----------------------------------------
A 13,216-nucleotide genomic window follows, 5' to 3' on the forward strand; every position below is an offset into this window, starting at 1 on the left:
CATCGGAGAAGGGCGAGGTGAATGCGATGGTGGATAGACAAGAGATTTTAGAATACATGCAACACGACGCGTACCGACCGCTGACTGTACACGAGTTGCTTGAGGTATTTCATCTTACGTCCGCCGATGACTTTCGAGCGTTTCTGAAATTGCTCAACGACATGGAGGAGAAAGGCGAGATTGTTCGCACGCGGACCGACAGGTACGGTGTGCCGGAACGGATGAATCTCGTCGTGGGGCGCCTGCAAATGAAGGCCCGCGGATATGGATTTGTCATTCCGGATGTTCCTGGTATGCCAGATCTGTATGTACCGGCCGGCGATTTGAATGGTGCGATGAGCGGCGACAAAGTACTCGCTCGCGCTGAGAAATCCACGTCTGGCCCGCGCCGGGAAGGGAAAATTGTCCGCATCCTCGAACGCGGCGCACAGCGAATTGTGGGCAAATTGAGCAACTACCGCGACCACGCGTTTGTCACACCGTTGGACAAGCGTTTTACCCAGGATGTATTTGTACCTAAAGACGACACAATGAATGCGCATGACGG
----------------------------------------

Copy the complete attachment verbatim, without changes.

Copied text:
A 13,216-nucleotide genomic window follows, 5' to 3' on the forward strand; every position below is an offset into this window, starting at 1 on the left:
CATCGGAGAAGGGCGAGGTGAATGCGATGGTGGATAGACAAGAGATTTTAGAATACATGCAACACGACGCGTACCGACCGCTGACTGTACACGAGTTGCTTGAGGTATTTCATCTTACGTCCGCCGATGACTTTCGAGCGTTTCTGAAATTGCTCAACGACATGGAGGAGAAAGGCGAGATTGTTCGCACGCGGACCGACAGGTACGGTGTGCCGGAACGGATGAATCTCGTCGTGGGGCGCCTGCAAATGAAGGCCCGCGGATATGGATTTGTCATTCCGGATGTTCCTGGTATGCCAGATCTGTATGTACCGGCCGGCGATTTGAATGGTGCGATGAGCGGCGACAAAGTACTCGCTCGCGCTGAGAAATCCACGTCTGGCCCGCGCCGGGAAGGGAAAATTGTCCGCATCCTCGAACGCGGCGCACAGCGAATTGTGGGCAAATTGAGCAACTACCGCGACCACGCGTTTGTCACACCGTTGGACAAGCGTTTTACCCAGGATGTATTTGTACCTAAAGACGACACAATGAATGCGCATGACGG